Sprouted Whole-Wheat Pizza
Bay State Milling offers an artisan sprouted-wheat pie featuring baby portabella mushrooms, cherry tomatoes, basil pesto, caramelized onions and roasted garlic.
Bay State Milling
Dough (per 12” pizza):
1 c. sprouted whole-wheat flour
1 c. high-gluten flour (13% to 14% protein)
7 oz. water (70°F)
1½ tbsp. olive oil
2 tsp. brown sugar
¾ tsp. salt
½ tsp. instant dry yeast
4 oz. pizza sauce
6 oz. mozzarella cheese, grated
3 oz. oven-roasted heirloom cherry tomato halves
2 oz. oven-roasted baby portabella mushrooms, sliced
1½ oz. caramelized onions
1 oz. basil pesto
¾ oz. roasted garlic
After-bake garnishes: arugula, shaved Parmesan cheese, balsamic vinegar reduction, extra-virgin olive oil and fresh cracked black pepper
To make the dough, blend flour, salt, yeast and brown sugar in a mixing bowl. Add oil and water. Mix with dough hook on low speed for 8 to 10 minutes or until dough is ¾ developed. Round out a dough ball, coat in olive oil and place into a greased bowl. Cover and let rest for 12 to 36 hours. Allow the dough ball to proof at ambient condition for 30 to 90 minutes.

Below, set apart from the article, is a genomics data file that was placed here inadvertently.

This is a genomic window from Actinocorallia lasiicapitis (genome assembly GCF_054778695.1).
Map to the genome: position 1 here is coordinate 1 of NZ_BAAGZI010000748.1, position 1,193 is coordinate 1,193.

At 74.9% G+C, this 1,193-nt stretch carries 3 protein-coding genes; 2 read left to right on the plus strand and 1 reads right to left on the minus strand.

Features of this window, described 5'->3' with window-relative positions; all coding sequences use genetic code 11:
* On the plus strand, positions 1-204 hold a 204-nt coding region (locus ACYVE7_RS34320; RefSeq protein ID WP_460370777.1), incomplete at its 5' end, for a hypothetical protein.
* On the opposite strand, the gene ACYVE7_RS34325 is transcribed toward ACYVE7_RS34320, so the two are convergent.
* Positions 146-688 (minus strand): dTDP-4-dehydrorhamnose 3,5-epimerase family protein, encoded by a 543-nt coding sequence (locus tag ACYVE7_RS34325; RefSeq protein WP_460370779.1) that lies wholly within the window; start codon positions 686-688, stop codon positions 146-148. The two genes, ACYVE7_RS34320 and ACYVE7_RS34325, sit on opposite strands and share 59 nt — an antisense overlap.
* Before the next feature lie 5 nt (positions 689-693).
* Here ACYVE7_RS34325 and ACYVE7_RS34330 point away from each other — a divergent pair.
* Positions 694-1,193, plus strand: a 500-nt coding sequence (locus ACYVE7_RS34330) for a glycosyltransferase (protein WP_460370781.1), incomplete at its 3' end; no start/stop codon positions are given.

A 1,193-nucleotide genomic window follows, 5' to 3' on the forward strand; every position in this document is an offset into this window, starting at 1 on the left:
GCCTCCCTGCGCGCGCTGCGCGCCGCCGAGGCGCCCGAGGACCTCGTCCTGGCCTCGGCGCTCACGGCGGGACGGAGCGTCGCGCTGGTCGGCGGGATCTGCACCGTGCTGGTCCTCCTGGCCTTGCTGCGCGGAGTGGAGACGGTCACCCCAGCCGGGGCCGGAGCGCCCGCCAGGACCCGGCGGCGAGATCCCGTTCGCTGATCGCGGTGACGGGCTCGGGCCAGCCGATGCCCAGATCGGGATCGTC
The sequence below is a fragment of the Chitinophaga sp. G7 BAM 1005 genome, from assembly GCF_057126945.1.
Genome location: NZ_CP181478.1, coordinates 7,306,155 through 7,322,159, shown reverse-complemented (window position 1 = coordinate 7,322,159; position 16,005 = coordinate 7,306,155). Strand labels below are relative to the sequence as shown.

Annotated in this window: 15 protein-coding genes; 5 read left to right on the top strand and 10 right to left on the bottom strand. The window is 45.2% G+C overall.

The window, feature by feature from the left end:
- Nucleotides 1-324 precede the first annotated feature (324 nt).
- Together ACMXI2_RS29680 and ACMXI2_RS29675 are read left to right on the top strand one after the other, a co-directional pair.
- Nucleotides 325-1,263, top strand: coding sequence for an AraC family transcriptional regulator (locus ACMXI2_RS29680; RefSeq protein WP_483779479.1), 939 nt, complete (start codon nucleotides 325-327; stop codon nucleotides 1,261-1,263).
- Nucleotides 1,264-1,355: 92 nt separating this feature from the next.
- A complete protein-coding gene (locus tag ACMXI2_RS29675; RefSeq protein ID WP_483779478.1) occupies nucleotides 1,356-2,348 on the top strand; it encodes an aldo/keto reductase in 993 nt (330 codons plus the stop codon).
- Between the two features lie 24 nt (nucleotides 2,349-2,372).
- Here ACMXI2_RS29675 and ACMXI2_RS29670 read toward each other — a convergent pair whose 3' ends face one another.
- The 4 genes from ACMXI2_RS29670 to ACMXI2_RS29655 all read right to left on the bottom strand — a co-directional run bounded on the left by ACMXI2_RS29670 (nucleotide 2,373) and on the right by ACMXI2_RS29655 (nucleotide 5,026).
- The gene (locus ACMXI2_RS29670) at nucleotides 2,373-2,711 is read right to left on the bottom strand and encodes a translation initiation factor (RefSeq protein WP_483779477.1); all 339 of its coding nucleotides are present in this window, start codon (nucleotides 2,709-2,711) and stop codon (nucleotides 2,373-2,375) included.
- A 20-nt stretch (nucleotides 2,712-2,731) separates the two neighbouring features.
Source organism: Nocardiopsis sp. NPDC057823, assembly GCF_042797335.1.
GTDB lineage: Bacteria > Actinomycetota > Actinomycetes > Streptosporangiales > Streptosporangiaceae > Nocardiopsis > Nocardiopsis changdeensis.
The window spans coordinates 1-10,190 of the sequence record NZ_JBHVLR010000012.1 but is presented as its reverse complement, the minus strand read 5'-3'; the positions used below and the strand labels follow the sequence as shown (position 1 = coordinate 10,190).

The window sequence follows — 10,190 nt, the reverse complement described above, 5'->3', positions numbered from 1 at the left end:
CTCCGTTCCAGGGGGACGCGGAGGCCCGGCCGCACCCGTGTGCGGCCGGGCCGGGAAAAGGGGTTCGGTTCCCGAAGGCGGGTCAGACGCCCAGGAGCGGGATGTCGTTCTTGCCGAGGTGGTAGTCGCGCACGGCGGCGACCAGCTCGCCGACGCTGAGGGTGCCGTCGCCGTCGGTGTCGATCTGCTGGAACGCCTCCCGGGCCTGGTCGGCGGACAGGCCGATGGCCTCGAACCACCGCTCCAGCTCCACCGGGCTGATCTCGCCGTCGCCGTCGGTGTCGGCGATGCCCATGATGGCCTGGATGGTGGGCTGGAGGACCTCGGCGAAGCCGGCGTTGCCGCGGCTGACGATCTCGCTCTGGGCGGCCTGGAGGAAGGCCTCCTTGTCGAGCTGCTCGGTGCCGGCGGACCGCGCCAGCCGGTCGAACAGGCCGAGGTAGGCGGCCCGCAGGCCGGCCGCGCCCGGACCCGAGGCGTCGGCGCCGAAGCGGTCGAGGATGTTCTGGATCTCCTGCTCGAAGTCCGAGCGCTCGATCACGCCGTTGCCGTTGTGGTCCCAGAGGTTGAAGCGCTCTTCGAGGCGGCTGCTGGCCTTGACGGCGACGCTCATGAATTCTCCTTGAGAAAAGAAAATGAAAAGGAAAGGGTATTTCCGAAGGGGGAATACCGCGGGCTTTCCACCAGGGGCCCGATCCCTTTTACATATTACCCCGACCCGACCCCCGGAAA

Preheat hearth oven to 500°F. Hand-stretch dough to 12” diameter, place on a corn-dusted pizza peel and brush with olive oil. Add sauce and toppings and bake until crust and cheese are golden in color. Remove from oven and top with after-bake garnishes. Slice and serve.
The Next Big Thing?
Sprouted grains are grains that have been soaked in water until they begin to grow a sprout, then dried and milled into flour for baking. According to the Whole Grains Council, the process, which takes place under carefully controlled conditions, makes sprouted grains easier to digest than traditional grains and boosts the grains’ nutritional value. Chef and master baker Peter Reinhart, a partner at Pure Pizza (purepizzaclt.com) in Charlotte, North Carolina, has been preaching the gospel of sprouted grains for years. At Pure Pizza, Reinhart created a sprouted ancient grain crust in both traditional and gluten-free versions. During a Whole Grains Council conference in Boston last year, Reinhart predicted sprouted flours will become a hot new trend in the coming years. “There are too many positives for this not to be the next big thing,” he said.